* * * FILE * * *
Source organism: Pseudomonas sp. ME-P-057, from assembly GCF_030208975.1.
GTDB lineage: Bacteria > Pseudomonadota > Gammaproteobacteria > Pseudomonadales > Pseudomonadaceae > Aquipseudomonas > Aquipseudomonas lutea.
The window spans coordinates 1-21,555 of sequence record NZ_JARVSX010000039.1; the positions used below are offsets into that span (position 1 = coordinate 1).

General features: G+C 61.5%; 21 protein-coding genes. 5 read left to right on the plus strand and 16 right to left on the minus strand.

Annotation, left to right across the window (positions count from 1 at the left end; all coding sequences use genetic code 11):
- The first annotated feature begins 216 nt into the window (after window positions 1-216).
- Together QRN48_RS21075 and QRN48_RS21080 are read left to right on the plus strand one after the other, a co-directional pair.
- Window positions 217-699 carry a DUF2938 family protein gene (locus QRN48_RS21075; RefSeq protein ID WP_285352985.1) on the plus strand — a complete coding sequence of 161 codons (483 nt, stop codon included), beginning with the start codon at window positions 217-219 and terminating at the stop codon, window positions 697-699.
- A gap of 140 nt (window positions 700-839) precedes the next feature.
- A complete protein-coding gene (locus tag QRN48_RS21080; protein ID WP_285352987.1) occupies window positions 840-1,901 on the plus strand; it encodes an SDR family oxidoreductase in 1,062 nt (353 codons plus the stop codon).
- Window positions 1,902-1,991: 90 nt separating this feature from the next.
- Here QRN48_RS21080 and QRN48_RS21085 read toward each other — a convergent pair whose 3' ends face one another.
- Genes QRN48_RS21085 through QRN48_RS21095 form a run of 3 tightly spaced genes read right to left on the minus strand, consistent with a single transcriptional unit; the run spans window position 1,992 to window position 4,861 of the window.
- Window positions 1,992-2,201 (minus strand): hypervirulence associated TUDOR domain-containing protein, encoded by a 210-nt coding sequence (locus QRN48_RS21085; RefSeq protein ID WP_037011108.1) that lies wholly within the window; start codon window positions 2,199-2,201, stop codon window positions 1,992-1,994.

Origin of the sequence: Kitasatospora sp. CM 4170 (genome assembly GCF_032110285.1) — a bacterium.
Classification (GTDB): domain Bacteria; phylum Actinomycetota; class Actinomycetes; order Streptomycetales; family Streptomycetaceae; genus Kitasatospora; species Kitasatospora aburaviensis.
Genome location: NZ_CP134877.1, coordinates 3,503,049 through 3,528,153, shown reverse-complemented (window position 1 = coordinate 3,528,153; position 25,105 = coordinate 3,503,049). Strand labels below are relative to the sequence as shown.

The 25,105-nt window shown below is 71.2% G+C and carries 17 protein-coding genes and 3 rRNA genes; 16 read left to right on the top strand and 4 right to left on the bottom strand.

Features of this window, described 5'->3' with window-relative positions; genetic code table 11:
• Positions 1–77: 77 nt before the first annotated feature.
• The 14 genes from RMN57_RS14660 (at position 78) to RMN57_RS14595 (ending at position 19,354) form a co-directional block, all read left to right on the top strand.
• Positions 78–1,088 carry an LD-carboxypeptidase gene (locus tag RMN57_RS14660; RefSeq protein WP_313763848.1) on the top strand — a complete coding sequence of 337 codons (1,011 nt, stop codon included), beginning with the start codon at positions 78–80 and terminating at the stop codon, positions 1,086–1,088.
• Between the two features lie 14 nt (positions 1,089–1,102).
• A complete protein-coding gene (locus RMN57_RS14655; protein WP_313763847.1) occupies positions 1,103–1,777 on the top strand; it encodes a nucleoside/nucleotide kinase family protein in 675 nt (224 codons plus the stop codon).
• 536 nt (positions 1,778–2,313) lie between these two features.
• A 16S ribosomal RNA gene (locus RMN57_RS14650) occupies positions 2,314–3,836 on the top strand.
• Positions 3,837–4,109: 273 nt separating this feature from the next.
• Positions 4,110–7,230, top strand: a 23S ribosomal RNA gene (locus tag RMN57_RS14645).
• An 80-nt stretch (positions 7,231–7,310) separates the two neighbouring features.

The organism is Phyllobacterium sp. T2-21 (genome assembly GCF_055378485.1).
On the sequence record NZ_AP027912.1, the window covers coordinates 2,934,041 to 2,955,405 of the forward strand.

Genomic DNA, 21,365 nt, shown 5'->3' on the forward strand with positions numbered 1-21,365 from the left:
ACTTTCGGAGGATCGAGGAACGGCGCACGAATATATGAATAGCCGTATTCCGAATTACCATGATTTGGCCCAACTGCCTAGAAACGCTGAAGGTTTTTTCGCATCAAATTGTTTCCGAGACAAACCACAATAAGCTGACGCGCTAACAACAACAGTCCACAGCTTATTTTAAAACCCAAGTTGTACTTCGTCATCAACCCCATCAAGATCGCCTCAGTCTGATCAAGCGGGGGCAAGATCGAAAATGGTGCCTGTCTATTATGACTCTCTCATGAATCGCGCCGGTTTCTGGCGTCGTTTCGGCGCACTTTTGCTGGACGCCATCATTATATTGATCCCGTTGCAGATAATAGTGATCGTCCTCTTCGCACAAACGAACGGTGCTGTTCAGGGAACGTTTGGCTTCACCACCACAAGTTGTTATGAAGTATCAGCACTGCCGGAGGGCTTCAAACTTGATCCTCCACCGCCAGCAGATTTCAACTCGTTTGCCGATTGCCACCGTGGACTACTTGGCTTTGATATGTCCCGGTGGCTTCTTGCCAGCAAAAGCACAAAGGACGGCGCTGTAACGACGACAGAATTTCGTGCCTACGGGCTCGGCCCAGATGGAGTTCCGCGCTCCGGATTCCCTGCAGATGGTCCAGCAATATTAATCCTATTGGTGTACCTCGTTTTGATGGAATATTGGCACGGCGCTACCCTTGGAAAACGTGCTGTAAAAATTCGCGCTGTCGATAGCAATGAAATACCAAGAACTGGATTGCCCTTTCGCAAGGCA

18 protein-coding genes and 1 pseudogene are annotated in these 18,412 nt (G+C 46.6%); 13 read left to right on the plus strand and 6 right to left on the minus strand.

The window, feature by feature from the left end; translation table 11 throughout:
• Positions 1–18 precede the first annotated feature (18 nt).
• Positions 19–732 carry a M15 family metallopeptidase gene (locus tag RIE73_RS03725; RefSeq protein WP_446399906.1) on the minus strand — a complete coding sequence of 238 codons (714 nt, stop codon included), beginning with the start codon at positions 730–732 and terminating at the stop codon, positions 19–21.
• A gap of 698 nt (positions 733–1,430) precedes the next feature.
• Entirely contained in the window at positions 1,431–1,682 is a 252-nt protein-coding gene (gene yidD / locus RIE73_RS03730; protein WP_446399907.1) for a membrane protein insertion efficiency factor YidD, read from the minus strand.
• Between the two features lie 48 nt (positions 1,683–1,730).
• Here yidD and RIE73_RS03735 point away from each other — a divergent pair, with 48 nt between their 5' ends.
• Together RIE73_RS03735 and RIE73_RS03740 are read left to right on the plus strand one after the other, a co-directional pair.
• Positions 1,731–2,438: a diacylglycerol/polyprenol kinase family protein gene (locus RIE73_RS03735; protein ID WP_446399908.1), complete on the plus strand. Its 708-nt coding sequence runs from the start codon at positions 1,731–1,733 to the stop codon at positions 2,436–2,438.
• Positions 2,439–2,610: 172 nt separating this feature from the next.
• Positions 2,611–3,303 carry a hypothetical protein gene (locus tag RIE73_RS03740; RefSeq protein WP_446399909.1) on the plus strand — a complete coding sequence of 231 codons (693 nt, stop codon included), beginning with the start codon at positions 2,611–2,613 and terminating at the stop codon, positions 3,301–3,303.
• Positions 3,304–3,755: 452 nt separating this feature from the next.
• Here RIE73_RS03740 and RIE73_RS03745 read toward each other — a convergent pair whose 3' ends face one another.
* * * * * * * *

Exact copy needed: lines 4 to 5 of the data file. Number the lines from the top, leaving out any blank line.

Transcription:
General features: G+C 61.5%; 21 protein-coding genes. 5 read left to right on the plus strand and 16 right to left on the minus strand.

Annotation, left to right across the window (positions count from 1 at the left end; all coding sequences use genetic code 11):